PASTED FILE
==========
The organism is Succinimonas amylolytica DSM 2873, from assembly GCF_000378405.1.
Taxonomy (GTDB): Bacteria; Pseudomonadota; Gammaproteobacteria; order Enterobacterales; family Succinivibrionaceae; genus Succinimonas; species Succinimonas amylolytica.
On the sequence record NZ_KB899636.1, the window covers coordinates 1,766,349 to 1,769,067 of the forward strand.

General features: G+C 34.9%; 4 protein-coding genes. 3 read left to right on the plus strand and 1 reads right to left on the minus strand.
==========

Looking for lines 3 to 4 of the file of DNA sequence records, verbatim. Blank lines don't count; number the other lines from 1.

On the sequence record NZ_KB899636.1, the window covers coordinates 1,766,349 to 1,769,067 of the forward strand.

General features: G+C 34.9%; 4 protein-coding genes. 3 read left to right on the plus strand and 1 reads right to left on the minus strand.